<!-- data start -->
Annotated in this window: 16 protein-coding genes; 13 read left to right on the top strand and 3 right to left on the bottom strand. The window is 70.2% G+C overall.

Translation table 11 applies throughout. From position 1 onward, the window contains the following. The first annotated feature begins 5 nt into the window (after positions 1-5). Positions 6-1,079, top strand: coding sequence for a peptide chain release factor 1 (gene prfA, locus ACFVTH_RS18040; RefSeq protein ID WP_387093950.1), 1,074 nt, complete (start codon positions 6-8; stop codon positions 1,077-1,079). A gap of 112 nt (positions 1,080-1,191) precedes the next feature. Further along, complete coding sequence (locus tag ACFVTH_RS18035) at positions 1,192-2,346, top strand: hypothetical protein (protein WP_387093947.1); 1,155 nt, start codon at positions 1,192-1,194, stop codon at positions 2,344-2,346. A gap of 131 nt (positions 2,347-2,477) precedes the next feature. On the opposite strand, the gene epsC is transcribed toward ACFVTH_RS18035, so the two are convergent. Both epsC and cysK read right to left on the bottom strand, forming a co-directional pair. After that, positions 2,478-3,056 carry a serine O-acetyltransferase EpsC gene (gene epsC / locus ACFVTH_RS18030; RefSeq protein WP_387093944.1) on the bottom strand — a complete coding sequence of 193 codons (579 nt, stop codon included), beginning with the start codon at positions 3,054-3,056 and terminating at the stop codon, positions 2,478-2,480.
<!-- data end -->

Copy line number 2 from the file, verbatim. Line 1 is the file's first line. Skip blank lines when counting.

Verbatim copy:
Translation table 11 applies throughout. From position 1 onward, the window contains the following. The first annotated feature begins 5 nt into the window (after positions 1-5). Positions 6-1,079, top strand: coding sequence for a peptide chain release factor 1 (gene prfA, locus ACFVTH_RS18040; RefSeq protein ID WP_387093950.1), 1,074 nt, complete (start codon positions 6-8; stop codon positions 1,077-1,079). A gap of 112 nt (positions 1,080-1,191) precedes the next feature. Further along, complete coding sequence (locus tag ACFVTH_RS18035) at positions 1,192-2,346, top strand: hypothetical protein (protein WP_387093947.1); 1,155 nt, start codon at positions 1,192-1,194, stop codon at positions 2,344-2,346. A gap of 131 nt (positions 2,347-2,477) precedes the next feature. On the opposite strand, the gene epsC is transcribed toward ACFVTH_RS18035, so the two are convergent. Both epsC and cysK read right to left on the bottom strand, forming a co-directional pair. After that, positions 2,478-3,056 carry a serine O-acetyltransferase EpsC gene (gene epsC / locus ACFVTH_RS18030; RefSeq protein WP_387093944.1) on the bottom strand — a complete coding sequence of 193 codons (579 nt, stop codon included), beginning with the start codon at positions 3,054-3,056 and terminating at the stop codon, positions 2,478-2,480.